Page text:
on the new equiment, always engage your clutch/belt at 3/4 to full throttle. its all about belt wrap and the spring loaded systems jump to much from not enough power when engaging at lower speeds, some times throwing the belts off. at full speed the belt slips just a bit when engaging and makes everything absorb the load with out jumping. its in all the new owners manuals and reccomeneded by almost all manufacturers.
You have to find the "sweet spot" that your mower will allow the operator to engage the blades. On my scags they seem to have pretty low end, Honda and Kawasaki motors. I start mowers at about half throttle, let them run a bit and then slowly ease them up to full throttle, let them stay there a bit then ease it back down to sweet spot, engage and throttle up. Sounds like a long process but it really isn't. One of my scags has 3300 hours and is asking for more. Be good to your machinery but don't baby it, it's not a baby it's a focking machine!
Always show up on the jobsite w/ all equipment and materials to start and fininsh the job.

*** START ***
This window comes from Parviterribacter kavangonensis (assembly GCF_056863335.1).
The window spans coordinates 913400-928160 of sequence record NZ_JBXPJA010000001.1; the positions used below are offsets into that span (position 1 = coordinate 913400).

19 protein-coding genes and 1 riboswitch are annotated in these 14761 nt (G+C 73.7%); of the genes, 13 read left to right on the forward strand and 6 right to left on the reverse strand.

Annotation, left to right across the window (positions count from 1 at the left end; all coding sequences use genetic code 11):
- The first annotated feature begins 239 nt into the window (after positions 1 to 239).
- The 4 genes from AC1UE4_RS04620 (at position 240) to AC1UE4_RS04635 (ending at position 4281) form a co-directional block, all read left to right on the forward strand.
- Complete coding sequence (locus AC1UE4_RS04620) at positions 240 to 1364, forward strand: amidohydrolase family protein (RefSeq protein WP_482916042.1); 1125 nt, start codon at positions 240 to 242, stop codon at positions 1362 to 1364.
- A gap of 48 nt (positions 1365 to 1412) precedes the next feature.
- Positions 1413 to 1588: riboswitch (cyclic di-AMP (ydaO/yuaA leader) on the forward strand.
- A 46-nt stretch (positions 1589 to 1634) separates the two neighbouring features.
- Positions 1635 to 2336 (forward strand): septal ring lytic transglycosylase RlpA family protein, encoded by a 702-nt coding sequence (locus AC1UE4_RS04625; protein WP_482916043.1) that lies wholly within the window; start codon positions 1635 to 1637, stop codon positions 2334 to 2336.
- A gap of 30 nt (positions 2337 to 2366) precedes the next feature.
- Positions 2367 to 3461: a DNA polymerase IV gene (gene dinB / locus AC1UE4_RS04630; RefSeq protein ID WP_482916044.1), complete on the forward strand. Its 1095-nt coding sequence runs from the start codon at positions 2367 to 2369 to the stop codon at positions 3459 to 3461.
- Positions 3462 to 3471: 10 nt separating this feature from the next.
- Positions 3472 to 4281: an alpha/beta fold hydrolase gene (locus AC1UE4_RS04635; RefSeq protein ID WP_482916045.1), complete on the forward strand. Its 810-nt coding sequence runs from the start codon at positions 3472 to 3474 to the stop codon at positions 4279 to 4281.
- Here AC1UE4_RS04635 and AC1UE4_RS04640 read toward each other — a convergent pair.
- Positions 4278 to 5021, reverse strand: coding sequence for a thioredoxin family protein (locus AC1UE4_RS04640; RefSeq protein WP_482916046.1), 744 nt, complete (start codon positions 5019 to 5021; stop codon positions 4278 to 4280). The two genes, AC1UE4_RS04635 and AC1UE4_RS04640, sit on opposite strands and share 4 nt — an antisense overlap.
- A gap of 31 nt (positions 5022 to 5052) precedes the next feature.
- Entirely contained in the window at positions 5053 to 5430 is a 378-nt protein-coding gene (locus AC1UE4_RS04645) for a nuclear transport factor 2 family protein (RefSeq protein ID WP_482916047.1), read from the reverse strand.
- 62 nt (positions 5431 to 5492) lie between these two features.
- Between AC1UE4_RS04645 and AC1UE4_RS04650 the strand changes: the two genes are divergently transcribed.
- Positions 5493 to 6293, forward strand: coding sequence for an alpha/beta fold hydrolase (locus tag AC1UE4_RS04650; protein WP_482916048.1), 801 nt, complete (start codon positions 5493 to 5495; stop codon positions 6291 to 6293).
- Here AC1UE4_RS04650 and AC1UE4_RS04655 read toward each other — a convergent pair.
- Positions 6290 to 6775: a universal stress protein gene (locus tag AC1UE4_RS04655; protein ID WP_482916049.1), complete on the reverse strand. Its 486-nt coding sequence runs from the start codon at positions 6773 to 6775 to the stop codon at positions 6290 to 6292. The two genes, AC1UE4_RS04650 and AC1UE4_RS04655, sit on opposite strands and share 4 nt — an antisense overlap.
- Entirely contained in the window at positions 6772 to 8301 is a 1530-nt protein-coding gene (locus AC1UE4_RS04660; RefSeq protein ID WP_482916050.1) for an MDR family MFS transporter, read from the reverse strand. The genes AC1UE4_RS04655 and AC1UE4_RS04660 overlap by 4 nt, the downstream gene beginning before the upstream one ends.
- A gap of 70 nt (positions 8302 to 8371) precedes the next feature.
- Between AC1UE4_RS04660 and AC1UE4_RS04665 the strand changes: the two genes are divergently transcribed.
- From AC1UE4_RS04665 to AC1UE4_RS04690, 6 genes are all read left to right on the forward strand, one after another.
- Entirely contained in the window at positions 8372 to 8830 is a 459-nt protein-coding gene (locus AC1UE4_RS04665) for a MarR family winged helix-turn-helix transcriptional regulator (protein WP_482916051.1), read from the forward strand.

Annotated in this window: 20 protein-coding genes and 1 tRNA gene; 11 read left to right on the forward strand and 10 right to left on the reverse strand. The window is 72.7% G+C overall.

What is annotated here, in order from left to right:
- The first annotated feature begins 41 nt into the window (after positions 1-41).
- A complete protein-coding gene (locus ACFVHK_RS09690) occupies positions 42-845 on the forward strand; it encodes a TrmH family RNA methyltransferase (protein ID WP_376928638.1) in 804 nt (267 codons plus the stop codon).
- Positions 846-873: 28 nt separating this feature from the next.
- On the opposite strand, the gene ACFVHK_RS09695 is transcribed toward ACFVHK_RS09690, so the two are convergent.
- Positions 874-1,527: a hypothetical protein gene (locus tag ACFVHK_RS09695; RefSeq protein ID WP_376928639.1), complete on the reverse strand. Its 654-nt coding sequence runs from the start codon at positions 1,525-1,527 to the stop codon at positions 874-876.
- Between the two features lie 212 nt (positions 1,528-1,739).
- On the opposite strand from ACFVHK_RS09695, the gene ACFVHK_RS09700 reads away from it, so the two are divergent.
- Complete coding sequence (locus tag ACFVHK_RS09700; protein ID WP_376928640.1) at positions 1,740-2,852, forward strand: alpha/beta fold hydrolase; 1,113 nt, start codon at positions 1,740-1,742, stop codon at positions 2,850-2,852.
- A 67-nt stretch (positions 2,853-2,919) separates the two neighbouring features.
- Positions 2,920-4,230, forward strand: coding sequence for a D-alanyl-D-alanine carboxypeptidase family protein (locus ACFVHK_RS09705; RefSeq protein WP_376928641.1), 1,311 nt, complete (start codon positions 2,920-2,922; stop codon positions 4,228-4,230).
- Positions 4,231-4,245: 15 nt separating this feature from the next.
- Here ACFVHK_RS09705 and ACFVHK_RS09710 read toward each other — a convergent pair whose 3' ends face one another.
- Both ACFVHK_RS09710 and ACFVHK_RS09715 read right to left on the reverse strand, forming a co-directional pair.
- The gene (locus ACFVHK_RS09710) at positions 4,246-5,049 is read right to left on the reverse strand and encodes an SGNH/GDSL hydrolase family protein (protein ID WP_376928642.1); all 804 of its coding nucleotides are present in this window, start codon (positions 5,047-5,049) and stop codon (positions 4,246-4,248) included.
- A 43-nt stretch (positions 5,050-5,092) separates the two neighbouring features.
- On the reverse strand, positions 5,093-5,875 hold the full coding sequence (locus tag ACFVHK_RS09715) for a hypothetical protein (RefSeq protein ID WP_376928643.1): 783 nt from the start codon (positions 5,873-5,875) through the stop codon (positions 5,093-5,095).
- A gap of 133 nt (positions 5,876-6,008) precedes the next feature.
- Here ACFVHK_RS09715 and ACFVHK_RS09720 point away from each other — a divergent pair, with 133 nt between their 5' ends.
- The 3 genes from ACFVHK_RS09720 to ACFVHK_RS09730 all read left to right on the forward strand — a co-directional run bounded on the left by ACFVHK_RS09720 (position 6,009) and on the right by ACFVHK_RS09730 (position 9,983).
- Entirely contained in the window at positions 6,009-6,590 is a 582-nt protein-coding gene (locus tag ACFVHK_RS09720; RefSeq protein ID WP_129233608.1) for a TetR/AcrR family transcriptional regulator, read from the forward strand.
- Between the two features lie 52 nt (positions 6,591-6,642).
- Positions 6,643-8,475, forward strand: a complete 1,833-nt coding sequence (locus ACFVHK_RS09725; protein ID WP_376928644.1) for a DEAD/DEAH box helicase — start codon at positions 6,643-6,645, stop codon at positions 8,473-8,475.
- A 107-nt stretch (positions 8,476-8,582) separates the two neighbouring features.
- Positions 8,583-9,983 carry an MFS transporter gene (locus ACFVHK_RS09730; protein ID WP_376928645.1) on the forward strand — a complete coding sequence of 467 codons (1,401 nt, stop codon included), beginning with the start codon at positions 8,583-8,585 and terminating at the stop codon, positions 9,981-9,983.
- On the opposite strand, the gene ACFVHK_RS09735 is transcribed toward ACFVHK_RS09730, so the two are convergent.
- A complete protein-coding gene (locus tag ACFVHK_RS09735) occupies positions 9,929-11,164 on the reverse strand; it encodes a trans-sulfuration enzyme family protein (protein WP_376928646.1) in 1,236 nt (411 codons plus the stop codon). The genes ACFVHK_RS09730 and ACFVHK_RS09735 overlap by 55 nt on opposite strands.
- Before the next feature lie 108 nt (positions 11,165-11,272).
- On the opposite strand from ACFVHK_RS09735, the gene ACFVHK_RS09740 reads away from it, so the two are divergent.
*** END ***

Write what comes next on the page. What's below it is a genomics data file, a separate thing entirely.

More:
You can loose hours and profit by having to go back and forth getting materials.
Work in a millitary/systematic way will save time and money
All Pro Greens
Visit the "Contractor Section" of our website:
Close the gate, customers hate it when the dog runs away
My first post... This thread has been a terrific read for me. I have been lurking and reading. I am starting this Spring (April) providing basic lawn service. I am running the business from my home office. I am retiring from 25 years in the military and opening a one man lawn care show. I've already purchased equipment, gotten some legal advice from a friend (I have to start paying as soon as I open my company) and I begin advertising next weekend. I already had about half of my equipment. The place I bought the rest of my equipment from services all of my equipment including Craftsman. They will give me a 10% discount and return equipment in 24 hours or provide loaner equipment. My goal is to have 20-25 regular lawn care customers providing lawn mowing, weed eating and edging. I will provide additional services like aeration, gutter cleaning, fertilizing and seeding, leaf cleanup to them and other customers. I am looking to do lawn care for contracts. I will give seniors/retirees and deployed military 15% discounts.
What I've learned so far...This is a great site with alot of people sharing their knowledge and experience. Thank you. Besides what I've already done above I've started stocking up on Sun Screen, wasp spray, belts, blades, tools, fire extinguishers and pee bottles...etc....